By the end of the decade, trouser-like " bloomers ", which were popularized by Amelia Jenks Bloomer — but invented by Elizabeth Smith Miller , gained popularity with the so-called Gibson Girls who enjoyed pursuits such as cycling and tennis. This new female athleticism helped push the corset out of style. The other major factor in the corset's demise was the fact that metal was globally in short supply during the First World War.
Steel-laced corsets were dropped in favour of the brassiere. Meanwhile, World War I soldiers were issued button-front shorts as underwear. The buttons attached to a separate piece of cloth, or "yoke", sewn to the front of the garment, and tightness of fit was adjusted by means of ties on the sides. This design proved so popular that it began to supplant the union suit in popularity by the end of the war.
Rayon garments also became widely available in the post-war period. In the s, manufacturers shifted emphasis from durability to comfort. Union suit advertisements raved about patented new designs that reduced the number of buttons and increased accessibility.
Most of these experimental designs had to do with new ways to hold closed the crotch flap common on most union suits and drawers. A new woven cotton fabric called nainsook gained popularity in the s for its durability. Retailers also began selling preshrunk undergarments. Also in the s, as hemlines of women's dresses rose, women began to wear stockings to cover the exposed legs.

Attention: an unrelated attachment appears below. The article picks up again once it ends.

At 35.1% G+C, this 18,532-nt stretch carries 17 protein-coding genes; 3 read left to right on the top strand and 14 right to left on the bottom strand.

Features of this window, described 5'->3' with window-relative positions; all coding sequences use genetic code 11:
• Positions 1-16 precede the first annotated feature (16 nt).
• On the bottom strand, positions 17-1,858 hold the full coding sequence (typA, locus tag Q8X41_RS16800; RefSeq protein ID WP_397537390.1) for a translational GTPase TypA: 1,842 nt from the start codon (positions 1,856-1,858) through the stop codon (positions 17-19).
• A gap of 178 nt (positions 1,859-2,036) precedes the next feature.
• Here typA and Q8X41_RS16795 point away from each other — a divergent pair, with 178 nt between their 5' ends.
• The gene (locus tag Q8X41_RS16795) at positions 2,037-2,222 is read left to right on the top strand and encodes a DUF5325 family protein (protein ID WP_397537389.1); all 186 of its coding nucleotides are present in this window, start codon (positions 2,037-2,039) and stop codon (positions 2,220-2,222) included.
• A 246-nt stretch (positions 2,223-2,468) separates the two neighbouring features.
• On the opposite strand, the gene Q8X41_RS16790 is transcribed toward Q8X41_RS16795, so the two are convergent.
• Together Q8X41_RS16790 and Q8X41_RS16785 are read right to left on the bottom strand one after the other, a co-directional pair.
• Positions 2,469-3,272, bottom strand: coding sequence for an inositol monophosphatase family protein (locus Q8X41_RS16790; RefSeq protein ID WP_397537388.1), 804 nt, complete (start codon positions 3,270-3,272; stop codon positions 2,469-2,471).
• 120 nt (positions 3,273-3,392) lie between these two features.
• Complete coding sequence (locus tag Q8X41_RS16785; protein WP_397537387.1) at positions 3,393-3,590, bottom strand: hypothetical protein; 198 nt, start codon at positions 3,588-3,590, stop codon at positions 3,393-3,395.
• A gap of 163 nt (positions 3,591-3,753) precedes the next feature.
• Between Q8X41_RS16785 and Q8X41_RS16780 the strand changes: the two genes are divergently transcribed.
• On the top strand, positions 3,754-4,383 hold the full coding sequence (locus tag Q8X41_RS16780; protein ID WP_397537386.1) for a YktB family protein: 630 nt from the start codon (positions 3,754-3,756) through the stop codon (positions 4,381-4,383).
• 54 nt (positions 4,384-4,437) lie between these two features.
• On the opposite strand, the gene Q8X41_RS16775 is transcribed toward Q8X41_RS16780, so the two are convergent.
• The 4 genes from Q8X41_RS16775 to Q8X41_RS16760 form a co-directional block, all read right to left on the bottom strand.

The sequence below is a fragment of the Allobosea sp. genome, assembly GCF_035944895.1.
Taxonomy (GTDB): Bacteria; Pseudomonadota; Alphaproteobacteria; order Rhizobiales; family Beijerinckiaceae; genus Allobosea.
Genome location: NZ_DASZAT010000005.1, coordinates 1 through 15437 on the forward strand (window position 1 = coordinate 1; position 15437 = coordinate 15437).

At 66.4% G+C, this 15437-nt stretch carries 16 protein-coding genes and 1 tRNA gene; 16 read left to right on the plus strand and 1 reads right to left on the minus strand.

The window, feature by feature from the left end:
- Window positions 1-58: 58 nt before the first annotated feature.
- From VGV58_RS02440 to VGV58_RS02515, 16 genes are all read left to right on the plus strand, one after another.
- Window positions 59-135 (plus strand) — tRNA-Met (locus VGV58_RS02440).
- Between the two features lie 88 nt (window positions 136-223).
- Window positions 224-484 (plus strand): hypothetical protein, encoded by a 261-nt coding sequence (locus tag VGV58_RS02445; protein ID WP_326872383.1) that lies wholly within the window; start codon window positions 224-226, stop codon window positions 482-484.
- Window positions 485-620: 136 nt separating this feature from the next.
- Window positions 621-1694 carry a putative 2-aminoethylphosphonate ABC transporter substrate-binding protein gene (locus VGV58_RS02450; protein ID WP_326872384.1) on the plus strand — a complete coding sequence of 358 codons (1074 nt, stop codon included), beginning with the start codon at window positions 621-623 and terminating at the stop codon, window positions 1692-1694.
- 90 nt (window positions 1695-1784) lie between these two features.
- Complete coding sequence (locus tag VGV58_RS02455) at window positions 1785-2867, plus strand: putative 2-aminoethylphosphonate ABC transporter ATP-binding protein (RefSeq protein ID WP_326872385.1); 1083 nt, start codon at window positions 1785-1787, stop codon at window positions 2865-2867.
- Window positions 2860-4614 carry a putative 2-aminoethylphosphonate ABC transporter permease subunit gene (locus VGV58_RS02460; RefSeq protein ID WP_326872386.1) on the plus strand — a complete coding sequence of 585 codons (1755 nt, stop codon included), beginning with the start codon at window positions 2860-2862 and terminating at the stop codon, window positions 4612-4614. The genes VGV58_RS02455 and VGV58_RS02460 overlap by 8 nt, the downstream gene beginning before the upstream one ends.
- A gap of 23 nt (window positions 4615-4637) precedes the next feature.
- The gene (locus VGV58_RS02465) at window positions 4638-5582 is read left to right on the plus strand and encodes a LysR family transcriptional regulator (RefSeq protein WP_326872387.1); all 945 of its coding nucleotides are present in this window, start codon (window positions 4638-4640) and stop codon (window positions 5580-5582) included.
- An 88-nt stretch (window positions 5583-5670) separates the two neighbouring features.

Women's bloomers also became much shorter. The shorter bloomers became looser and less supportive as the boyish flapper look came into fashion. By the end of the decade, they came to be known as "step-ins", very much like modern panties but with wider legs.
They were worn for the increased flexibility they afforded. The garter belt was invented to keep stockings from falling. In , Maidenform , a company operated by Ida Rosenthal , a Russian immigrant, developed the brassiere and introduced modern cup sizes for bras.
Modern men's underwear was largely an invention of the s. On 19 January , Coopers Inc. Designed by an "apparel engineer" named Arthur Kneibler, briefs dispensed with leg sections and had a Y-shaped overlapping fly.
Jockey briefs proved so popular that over 30, pairs were sold within three months of their introduction. Coopers, having renamed the company Jockey , sent its "Mascul-line" plane to make special deliveries of "masculine support" briefs to retailers across the US. In , when Jockeys were introduced in the UK, they sold at the rate of 3, a week.